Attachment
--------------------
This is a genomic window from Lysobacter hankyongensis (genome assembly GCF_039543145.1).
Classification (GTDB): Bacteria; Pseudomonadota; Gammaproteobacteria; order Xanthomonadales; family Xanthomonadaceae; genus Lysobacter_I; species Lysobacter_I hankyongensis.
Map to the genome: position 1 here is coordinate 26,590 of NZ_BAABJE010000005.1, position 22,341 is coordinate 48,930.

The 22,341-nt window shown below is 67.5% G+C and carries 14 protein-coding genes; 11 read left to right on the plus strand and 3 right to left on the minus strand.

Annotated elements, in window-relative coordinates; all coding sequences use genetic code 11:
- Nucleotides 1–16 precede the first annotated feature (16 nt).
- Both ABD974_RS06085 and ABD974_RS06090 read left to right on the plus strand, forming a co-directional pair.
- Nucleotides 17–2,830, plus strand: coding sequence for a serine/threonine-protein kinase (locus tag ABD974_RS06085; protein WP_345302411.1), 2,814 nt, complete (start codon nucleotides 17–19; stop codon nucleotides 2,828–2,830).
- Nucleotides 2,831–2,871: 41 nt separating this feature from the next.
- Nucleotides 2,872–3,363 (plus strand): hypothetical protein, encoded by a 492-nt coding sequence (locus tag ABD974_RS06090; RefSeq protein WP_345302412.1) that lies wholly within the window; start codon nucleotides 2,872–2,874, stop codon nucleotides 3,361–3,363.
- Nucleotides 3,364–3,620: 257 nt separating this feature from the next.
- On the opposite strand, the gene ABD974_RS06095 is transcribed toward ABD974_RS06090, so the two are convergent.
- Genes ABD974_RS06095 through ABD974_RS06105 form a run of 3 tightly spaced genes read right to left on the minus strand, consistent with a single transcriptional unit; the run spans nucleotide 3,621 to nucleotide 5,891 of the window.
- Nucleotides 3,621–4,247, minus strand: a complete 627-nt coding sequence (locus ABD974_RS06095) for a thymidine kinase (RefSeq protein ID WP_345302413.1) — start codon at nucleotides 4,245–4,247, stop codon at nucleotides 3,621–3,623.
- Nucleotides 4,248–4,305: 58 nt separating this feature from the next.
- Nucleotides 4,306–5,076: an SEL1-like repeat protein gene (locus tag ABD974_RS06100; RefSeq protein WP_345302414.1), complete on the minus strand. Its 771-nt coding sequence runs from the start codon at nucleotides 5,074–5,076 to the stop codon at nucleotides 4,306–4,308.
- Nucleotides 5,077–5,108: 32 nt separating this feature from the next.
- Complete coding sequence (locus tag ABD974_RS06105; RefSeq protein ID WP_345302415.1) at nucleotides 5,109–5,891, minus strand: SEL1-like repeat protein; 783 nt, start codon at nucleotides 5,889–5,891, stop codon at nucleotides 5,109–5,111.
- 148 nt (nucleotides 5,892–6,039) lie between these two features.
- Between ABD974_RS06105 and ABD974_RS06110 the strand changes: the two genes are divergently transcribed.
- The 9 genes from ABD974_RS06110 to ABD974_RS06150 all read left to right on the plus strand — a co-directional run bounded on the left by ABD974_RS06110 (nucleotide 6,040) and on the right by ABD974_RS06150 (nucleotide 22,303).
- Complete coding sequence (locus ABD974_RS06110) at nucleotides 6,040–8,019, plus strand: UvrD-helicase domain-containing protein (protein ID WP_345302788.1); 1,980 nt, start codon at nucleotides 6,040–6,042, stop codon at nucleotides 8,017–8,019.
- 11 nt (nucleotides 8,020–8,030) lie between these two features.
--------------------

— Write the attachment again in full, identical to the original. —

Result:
This is a genomic window from Lysobacter hankyongensis (genome assembly GCF_039543145.1).
Classification (GTDB): Bacteria; Pseudomonadota; Gammaproteobacteria; order Xanthomonadales; family Xanthomonadaceae; genus Lysobacter_I; species Lysobacter_I hankyongensis.
Map to the genome: position 1 here is coordinate 26,590 of NZ_BAABJE010000005.1, position 22,341 is coordinate 48,930.

The 22,341-nt window shown below is 67.5% G+C and carries 14 protein-coding genes; 11 read left to right on the plus strand and 3 right to left on the minus strand.

Annotated elements, in window-relative coordinates; all coding sequences use genetic code 11:
- Nucleotides 1–16 precede the first annotated feature (16 nt).
- Both ABD974_RS06085 and ABD974_RS06090 read left to right on the plus strand, forming a co-directional pair.
- Nucleotides 17–2,830, plus strand: coding sequence for a serine/threonine-protein kinase (locus tag ABD974_RS06085; protein WP_345302411.1), 2,814 nt, complete (start codon nucleotides 17–19; stop codon nucleotides 2,828–2,830).
- Nucleotides 2,831–2,871: 41 nt separating this feature from the next.
- Nucleotides 2,872–3,363 (plus strand): hypothetical protein, encoded by a 492-nt coding sequence (locus tag ABD974_RS06090; RefSeq protein WP_345302412.1) that lies wholly within the window; start codon nucleotides 2,872–2,874, stop codon nucleotides 3,361–3,363.
- Nucleotides 3,364–3,620: 257 nt separating this feature from the next.
- On the opposite strand, the gene ABD974_RS06095 is transcribed toward ABD974_RS06090, so the two are convergent.
- Genes ABD974_RS06095 through ABD974_RS06105 form a run of 3 tightly spaced genes read right to left on the minus strand, consistent with a single transcriptional unit; the run spans nucleotide 3,621 to nucleotide 5,891 of the window.
- Nucleotides 3,621–4,247, minus strand: a complete 627-nt coding sequence (locus ABD974_RS06095) for a thymidine kinase (RefSeq protein ID WP_345302413.1) — start codon at nucleotides 4,245–4,247, stop codon at nucleotides 3,621–3,623.
- Nucleotides 4,248–4,305: 58 nt separating this feature from the next.
- Nucleotides 4,306–5,076: an SEL1-like repeat protein gene (locus tag ABD974_RS06100; RefSeq protein WP_345302414.1), complete on the minus strand. Its 771-nt coding sequence runs from the start codon at nucleotides 5,074–5,076 to the stop codon at nucleotides 4,306–4,308.
- Nucleotides 5,077–5,108: 32 nt separating this feature from the next.
- Complete coding sequence (locus tag ABD974_RS06105; RefSeq protein ID WP_345302415.1) at nucleotides 5,109–5,891, minus strand: SEL1-like repeat protein; 783 nt, start codon at nucleotides 5,889–5,891, stop codon at nucleotides 5,109–5,111.
- 148 nt (nucleotides 5,892–6,039) lie between these two features.
- Between ABD974_RS06105 and ABD974_RS06110 the strand changes: the two genes are divergently transcribed.
- The 9 genes from ABD974_RS06110 to ABD974_RS06150 all read left to right on the plus strand — a co-directional run bounded on the left by ABD974_RS06110 (nucleotide 6,040) and on the right by ABD974_RS06150 (nucleotide 22,303).
- Complete coding sequence (locus ABD974_RS06110) at nucleotides 6,040–8,019, plus strand: UvrD-helicase domain-containing protein (protein ID WP_345302788.1); 1,980 nt, start codon at nucleotides 6,040–6,042, stop codon at nucleotides 8,017–8,019.
- 11 nt (nucleotides 8,020–8,030) lie between these two features.